Medical marijuana campaigns slug it out, California considers going rec, Colorado anti-cannabis campaigns, and a new study on Alzheimer’s disease. This was a pretty big week for cannabis. If you haven’t kept up with your marijuana news this week…here’s what you’ve missed.

MAD in Arkansas?

This November, residents of Arkansas may be confronting two very different ballot measures to legalize medical marijuana. We say it could be MAD in Arkansas, because the two measures are not only different, but they’re competing with one another – which could very easily lead to mutually assured destruction.

This week, the Secretary of State gave this green light to place the Arkansans for Compassionate Care’s initiative in front of voters this fall. Simultaneously, the second campaign, spearheaded by an Arkansas attorney declared that it would also file its signatures for its medical marijuana initiative.

The first initiative, proposed by Arkansans for Compassionate Care would permit home cultivation but would require for all dispensaries to be not for profit. In complete opposition, the second would ban home marijuana cultivation but the dispensaries could be for-profit.

It is looking like both will reach the ballot – making it so medical marijuana supporters would have to split their votes. If just one or the other made it to the ballot, then it would likely pass. But if both make it, then pretty much every analyst will guarantee that they will both fail.

November Will Be a Big Month

But it won’t just be Arkansas making some pretty big decisions about marijuana this November…but many other states too. So far, half the country has legalized medical marijuana, and we can expect more to follow this fall. But even bigger news – California may be voting to legalize recreational marijuana this November.

The cannabis industry in California is already HUGE ($2.7 billion), but if recreational marijuana became legal it’s worth could double in just a few years. Plus it would be a pretty big statement to the rest of America, especially if it worked well. It may be a loosely regulated, chaotic industry in California now, but if they legalized rec, they would completely reinvent the system.


Cannabis Industry and Business: Going Corporate?

Recently, several business giants have been dipping their toes into the legal cannabis industry; especially the tech giants, like Arrow Electronics and Microsoft. Now that a few have finally taken the risk, it seems as though more are beginning to follow in their footsteps.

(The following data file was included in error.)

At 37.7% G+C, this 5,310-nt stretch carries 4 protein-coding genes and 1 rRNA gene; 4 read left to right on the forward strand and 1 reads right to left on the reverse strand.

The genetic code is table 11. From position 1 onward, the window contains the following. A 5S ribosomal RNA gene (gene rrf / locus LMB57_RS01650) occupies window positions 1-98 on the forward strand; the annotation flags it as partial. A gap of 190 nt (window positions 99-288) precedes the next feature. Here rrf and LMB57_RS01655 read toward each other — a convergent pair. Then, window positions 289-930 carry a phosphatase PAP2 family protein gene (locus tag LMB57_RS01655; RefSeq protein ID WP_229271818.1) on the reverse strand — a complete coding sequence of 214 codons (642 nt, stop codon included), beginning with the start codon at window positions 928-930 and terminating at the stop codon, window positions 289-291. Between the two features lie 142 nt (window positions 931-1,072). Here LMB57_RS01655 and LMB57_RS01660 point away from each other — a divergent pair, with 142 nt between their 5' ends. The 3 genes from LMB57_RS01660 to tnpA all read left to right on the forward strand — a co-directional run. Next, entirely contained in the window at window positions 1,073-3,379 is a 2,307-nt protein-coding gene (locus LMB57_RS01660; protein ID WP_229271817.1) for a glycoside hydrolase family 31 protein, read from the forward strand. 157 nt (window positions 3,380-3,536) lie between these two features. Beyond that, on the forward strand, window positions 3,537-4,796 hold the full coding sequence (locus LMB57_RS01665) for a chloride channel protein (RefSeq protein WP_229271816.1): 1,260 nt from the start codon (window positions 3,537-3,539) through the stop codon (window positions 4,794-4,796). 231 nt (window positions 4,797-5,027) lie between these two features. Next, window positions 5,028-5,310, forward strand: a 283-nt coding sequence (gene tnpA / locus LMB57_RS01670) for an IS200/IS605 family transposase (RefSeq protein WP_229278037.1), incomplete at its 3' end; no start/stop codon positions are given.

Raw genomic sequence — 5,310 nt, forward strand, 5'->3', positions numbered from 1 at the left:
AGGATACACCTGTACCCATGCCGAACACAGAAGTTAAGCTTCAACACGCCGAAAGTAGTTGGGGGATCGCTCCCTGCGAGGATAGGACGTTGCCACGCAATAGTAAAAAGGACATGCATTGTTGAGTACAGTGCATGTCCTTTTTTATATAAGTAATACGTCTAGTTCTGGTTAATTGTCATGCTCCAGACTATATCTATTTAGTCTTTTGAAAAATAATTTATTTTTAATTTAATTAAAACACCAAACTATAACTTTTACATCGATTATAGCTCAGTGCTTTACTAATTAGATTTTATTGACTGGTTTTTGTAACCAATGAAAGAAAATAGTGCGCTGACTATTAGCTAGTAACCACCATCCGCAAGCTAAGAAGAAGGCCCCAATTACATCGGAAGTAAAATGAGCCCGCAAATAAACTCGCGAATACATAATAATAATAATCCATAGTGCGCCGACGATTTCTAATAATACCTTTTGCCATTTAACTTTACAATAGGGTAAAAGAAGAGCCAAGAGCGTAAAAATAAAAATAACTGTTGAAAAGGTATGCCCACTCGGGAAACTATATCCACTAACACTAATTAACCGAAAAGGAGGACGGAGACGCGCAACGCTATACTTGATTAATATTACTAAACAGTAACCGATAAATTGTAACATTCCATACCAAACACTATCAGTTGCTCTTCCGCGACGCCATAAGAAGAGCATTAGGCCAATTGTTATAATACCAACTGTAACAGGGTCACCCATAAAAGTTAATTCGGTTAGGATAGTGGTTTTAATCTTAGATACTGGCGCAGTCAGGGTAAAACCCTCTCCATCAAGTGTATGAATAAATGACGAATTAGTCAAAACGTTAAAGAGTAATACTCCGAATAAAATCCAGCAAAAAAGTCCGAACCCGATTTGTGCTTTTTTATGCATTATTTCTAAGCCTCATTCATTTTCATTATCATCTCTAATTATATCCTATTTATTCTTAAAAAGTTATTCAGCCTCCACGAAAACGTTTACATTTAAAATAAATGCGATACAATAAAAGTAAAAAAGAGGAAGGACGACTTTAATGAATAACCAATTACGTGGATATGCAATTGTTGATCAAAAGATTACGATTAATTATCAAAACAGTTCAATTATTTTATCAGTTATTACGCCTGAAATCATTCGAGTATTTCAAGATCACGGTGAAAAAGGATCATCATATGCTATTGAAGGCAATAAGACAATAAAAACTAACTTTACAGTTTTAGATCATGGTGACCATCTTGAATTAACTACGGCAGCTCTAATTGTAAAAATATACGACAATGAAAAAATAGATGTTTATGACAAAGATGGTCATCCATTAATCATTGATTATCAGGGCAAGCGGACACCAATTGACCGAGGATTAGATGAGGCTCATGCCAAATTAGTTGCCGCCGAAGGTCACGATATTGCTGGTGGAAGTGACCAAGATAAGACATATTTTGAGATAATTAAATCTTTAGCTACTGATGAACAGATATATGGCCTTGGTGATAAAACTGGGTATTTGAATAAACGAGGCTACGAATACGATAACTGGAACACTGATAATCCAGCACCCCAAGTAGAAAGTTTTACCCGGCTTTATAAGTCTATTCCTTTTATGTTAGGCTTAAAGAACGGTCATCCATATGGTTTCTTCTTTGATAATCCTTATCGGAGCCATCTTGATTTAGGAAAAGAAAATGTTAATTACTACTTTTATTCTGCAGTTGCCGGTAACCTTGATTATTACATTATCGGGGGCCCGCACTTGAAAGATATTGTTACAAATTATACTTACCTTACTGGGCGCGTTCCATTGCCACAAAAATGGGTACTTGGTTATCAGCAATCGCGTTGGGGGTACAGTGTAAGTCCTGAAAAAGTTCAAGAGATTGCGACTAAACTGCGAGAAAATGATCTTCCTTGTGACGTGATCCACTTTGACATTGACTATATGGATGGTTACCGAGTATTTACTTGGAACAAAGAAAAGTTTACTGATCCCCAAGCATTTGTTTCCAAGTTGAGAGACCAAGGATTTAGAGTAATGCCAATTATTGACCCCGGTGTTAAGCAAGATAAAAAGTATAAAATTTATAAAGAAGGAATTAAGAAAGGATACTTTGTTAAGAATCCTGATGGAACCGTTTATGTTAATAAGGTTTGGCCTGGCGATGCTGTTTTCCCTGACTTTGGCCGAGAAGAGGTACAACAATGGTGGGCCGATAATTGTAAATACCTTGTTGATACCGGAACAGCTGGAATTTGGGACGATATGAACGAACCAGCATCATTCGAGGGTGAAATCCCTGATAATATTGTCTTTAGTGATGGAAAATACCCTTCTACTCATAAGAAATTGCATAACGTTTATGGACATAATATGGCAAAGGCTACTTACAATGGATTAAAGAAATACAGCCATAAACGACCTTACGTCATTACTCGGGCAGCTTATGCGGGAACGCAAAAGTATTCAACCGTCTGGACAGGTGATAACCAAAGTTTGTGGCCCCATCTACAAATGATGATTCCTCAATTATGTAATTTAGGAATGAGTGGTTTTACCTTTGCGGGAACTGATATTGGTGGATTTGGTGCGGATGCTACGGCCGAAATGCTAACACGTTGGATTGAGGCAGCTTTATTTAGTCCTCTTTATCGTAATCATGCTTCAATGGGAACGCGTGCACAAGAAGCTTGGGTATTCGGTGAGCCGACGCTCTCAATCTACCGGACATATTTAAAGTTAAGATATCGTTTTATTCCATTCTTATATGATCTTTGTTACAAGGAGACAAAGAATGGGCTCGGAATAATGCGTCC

Read more about why this happening, and why now?

Some are even questioning if Google is preparing to enter the marijuana industry. This would be a MAJOR step toward normalizing cannabis in America.


Will Colorado Cannabis Survive?

Colorado’s marijuana industry has found a common goal: survival. Chalk it up to a proposed THC potency cap ballot measure that’s in the works; and it’s why many Colorado marijuana companies have started bankrolling an organization dedicated to fighting the cap that would ban marijuana products with over 16% THC.

If this happened…then it would prohibit marijuana products that generate more than 80% of industry revenue in the state. And it wouldn’t just be the recreational side, but the medical marijuana side too.

But the cap might not make it to the ballot – it’s deadline for signatures is coming up in just one short month. Furthermore, at least 20 of Colorado’s cannabis businesses have ponied up for the Colorado Health Research Council to combat the cap, known as Amendment 139.


New Medical Findings: Alzheimer’s Disease

Although marijuana gets a bad rap in the memory department, a new study just might contradict this myth. This research shows that marijuana can help those with dementia and Alzheimer’s in more ways than one.

Preliminary research discovered that levels of amyloid beta, the toxin found in the disease, were reduced when exposed to cannabis. Then, this study showed that the compounds in cannabis, including tetrahydrocannabinol (THC) help to reduce inflammation, and allowing brain cells to survive.

But, like most other medical marijuana findings, we probably need more research to guarantee these findings.